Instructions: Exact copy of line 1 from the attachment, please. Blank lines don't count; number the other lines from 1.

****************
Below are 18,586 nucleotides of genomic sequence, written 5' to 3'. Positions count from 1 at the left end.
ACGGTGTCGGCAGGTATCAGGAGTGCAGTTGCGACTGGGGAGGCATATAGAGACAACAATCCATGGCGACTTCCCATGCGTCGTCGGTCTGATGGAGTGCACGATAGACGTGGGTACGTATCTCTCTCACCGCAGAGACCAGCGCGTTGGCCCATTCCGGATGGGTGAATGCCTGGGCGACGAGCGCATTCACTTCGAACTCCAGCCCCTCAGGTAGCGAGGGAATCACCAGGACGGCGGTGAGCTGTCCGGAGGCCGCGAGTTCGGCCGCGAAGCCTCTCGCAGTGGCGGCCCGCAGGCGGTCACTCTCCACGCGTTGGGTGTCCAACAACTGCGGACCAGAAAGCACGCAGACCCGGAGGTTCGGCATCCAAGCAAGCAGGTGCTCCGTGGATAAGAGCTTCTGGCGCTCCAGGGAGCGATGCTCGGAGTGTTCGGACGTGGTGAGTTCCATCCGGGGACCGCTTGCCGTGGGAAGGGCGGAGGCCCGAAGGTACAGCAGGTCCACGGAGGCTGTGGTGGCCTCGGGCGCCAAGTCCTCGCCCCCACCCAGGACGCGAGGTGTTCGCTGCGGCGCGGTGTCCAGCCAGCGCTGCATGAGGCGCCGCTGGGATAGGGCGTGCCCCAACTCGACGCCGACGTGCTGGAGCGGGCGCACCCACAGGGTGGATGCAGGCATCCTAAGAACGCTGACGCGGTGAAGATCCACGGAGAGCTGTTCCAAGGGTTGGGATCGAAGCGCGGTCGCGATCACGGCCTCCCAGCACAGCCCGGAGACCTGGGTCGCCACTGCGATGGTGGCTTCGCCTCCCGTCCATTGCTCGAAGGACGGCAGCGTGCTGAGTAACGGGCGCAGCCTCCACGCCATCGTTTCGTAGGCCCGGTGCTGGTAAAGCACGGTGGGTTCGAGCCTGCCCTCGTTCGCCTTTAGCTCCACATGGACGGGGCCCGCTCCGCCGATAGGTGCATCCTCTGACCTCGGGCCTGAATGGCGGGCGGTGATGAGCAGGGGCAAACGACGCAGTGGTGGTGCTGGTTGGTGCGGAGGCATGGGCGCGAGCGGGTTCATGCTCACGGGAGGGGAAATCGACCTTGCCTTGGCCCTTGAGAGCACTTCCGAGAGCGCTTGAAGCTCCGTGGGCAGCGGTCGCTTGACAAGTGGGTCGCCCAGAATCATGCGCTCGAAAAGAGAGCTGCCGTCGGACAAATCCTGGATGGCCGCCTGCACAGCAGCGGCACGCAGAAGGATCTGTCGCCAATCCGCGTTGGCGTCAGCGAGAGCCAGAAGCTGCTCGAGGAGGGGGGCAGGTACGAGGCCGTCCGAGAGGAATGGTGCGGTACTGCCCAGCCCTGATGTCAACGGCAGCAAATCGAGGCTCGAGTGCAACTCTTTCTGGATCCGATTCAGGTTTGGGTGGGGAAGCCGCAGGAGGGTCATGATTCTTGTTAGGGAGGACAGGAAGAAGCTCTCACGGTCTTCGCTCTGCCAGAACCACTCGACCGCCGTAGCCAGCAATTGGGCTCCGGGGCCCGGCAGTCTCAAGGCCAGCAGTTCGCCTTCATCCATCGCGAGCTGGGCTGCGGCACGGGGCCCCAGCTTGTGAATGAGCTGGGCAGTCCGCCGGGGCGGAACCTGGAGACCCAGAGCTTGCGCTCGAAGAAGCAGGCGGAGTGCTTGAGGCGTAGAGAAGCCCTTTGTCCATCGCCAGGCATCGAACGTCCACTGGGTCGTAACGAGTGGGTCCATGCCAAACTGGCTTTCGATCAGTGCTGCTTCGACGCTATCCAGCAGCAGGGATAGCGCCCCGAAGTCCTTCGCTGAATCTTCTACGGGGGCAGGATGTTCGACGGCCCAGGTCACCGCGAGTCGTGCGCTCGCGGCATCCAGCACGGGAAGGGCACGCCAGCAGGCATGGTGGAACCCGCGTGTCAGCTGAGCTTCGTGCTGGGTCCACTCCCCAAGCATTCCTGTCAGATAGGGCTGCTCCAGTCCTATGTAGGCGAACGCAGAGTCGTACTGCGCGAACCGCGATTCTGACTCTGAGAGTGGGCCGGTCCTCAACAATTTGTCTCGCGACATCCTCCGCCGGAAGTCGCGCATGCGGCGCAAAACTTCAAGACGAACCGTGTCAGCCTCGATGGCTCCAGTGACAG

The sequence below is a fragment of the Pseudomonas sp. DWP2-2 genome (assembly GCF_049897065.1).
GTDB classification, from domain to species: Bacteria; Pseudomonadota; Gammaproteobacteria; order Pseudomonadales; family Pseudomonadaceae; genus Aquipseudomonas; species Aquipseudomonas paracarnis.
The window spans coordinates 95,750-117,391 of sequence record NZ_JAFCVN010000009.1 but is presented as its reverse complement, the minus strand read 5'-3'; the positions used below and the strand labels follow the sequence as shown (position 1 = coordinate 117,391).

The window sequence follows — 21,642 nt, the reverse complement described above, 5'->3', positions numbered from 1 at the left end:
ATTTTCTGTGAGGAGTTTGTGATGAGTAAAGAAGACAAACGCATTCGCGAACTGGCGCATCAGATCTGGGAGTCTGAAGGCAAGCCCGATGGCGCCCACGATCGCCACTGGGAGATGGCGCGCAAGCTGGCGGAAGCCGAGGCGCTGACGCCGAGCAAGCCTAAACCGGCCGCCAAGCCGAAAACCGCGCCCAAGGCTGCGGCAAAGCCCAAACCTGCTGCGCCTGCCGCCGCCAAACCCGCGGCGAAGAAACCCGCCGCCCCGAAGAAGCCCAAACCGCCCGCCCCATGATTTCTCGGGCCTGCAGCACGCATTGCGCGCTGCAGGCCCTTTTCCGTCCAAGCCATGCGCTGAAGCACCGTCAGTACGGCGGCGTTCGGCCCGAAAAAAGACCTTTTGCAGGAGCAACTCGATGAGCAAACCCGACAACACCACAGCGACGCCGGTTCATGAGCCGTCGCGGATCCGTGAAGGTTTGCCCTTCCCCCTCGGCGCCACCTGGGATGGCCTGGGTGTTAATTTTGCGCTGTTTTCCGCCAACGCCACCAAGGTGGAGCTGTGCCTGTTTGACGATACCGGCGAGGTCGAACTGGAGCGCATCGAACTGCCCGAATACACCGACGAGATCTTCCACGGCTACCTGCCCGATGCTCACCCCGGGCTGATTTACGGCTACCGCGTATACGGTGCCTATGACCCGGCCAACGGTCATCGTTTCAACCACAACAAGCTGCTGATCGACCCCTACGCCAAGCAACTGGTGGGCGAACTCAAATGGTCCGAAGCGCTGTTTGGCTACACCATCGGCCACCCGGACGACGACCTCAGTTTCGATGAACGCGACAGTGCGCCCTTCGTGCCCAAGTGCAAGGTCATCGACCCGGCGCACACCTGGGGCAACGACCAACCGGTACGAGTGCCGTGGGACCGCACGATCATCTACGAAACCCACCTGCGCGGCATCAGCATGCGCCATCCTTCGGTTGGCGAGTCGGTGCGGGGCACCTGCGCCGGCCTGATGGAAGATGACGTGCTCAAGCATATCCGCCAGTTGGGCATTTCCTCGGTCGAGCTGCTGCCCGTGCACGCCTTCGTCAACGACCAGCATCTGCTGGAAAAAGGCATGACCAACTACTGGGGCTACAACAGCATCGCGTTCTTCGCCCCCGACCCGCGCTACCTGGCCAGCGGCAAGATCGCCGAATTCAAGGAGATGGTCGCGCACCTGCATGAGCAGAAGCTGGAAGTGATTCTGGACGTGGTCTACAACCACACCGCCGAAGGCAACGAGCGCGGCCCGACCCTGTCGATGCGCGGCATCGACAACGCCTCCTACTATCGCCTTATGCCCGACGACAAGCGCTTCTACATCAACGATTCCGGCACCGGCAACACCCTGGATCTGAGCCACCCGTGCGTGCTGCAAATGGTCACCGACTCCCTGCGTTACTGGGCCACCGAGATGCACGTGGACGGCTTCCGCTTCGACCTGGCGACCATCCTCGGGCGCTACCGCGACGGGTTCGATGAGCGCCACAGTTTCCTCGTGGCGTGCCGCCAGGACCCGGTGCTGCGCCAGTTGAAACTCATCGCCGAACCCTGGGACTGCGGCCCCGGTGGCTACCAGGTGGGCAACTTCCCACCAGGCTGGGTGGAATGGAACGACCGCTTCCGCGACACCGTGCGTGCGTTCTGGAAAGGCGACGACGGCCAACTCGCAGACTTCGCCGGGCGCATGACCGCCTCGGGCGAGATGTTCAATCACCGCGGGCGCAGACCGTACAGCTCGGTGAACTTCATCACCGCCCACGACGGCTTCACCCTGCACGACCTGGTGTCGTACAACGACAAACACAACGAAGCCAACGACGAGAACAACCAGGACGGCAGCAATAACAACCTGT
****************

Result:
Below are 18,586 nucleotides of genomic sequence, written 5' to 3'. Positions count from 1 at the left end.